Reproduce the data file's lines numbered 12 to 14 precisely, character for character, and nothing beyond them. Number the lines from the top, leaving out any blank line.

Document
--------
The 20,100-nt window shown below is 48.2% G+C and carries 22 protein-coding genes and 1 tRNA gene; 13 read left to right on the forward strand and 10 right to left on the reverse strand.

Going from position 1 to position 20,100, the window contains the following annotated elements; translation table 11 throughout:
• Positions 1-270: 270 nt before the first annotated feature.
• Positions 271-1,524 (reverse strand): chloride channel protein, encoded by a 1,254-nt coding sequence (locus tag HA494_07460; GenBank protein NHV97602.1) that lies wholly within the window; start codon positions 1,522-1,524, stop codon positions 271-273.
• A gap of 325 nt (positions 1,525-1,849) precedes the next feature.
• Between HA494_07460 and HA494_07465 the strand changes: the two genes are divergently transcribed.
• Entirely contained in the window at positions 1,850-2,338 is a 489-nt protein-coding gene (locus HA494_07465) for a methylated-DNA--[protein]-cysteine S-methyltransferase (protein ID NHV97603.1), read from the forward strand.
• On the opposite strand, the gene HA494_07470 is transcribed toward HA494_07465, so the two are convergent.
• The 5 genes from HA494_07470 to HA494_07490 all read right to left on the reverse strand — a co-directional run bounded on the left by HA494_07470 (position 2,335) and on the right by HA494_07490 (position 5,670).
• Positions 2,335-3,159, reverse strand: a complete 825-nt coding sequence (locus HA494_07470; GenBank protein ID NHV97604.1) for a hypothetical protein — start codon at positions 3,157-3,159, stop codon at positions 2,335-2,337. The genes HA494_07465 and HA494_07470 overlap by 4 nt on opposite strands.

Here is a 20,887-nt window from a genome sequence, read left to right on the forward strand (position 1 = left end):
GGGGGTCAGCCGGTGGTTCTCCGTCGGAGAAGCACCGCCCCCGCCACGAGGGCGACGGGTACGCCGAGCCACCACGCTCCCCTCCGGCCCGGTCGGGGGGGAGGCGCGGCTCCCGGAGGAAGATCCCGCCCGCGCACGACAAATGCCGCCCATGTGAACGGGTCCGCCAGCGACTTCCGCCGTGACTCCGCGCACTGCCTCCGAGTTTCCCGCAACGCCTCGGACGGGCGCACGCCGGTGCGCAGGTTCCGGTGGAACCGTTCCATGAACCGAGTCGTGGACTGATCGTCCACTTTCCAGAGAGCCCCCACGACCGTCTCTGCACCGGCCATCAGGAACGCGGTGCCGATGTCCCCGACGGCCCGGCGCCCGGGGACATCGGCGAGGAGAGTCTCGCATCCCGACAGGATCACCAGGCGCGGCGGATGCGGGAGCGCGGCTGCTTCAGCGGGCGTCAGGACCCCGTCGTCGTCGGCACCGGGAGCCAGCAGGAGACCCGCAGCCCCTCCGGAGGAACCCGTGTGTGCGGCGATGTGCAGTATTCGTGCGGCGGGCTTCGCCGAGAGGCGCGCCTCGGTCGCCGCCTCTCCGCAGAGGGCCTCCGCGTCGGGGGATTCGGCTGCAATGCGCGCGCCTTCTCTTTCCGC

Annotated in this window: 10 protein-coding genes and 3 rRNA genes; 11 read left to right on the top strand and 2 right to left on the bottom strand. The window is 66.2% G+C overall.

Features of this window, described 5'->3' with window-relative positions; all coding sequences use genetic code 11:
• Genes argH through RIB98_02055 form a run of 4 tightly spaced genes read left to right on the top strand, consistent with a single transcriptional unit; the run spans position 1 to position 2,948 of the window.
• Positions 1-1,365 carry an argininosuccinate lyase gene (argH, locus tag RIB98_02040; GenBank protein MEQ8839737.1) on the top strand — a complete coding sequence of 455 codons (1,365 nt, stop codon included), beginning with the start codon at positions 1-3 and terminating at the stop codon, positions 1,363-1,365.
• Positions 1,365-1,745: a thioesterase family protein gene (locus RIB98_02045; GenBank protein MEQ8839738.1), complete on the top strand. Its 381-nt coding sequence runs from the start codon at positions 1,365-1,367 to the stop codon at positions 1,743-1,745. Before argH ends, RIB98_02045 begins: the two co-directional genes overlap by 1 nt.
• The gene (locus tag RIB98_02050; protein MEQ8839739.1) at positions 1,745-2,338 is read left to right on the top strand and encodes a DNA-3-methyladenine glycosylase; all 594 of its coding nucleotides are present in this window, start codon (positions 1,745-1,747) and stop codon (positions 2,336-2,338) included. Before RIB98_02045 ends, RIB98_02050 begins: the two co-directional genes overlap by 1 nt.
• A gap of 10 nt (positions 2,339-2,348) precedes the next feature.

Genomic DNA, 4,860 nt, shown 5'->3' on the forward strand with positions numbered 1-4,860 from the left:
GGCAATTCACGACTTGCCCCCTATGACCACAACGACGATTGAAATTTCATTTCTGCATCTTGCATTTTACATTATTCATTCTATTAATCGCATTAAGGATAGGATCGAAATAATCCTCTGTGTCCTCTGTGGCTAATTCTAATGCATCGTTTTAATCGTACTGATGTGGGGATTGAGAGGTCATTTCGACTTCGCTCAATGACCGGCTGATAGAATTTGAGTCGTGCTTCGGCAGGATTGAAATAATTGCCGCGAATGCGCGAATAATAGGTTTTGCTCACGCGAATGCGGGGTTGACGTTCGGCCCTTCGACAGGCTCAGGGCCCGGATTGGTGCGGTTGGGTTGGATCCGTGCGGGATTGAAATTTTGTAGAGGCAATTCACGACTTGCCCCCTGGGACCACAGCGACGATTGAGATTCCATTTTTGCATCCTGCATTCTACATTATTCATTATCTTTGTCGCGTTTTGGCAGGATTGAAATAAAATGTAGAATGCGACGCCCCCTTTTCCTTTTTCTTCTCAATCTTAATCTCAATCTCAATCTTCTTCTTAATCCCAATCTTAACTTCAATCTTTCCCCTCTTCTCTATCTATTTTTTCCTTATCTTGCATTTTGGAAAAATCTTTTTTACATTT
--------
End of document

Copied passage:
GGGGGTCAGCCGGTGGTTCTCCGTCGGAGAAGCACCGCCCCCGCCACGAGGGCGACGGGTACGCCGAGCCACCACGCTCCCCTCCGGCCCGGTCGGGGGGGAGGCGCGGCTCCCGGAGGAAGATCCCGCCCGCGCACGACAAATGCCGCCCATGTGAACGGGTCCGCCAGCGACTTCCGCCGTGACTCCGCGCACTGCCTCCGAGTTTCCCGCAACGCCTCGGACGGGCGCACGCCGGTGCGCAGGTTCCGGTGGAACCGTTCCATGAACCGAGTCGTGGACTGATCGTCCACTTTCCAGAGAGCCCCCACGACCGTCTCTGCACCGGCCATCAGGAACGCGGTGCCGATGTCCCCGACGGCCCGGCGCCCGGGGACATCGGCGAGGAGAGTCTCGCATCCCGACAGGATCACCAGGCGCGGCGGATGCGGGAGCGCGGCTGCTTCAGCGGGCGTCAGGACCCCGTCGTCGTCGGCACCGGGAGCCAGCAGGAGACCCGCAGCCCCTCCGGAGGAACCCGTGTGTGCGGCGATGTGCAGTATTCGTGCGGCGGGCTTCGCCGAGAGGCGCGCCTCGGTCGCCGCCTCTCCGCAGAGGGCCTCCGCGTCGGGGGATTCGGCTGCAATGCGCGCGCCTTCTCTTTCCGC

Annotated in this window: 10 protein-coding genes and 3 rRNA genes; 11 read left to right on the top strand and 2 right to left on the bottom strand. The window is 66.2% G+C overall.

Features of this window, described 5'->3' with window-relative positions; all coding sequences use genetic code 11: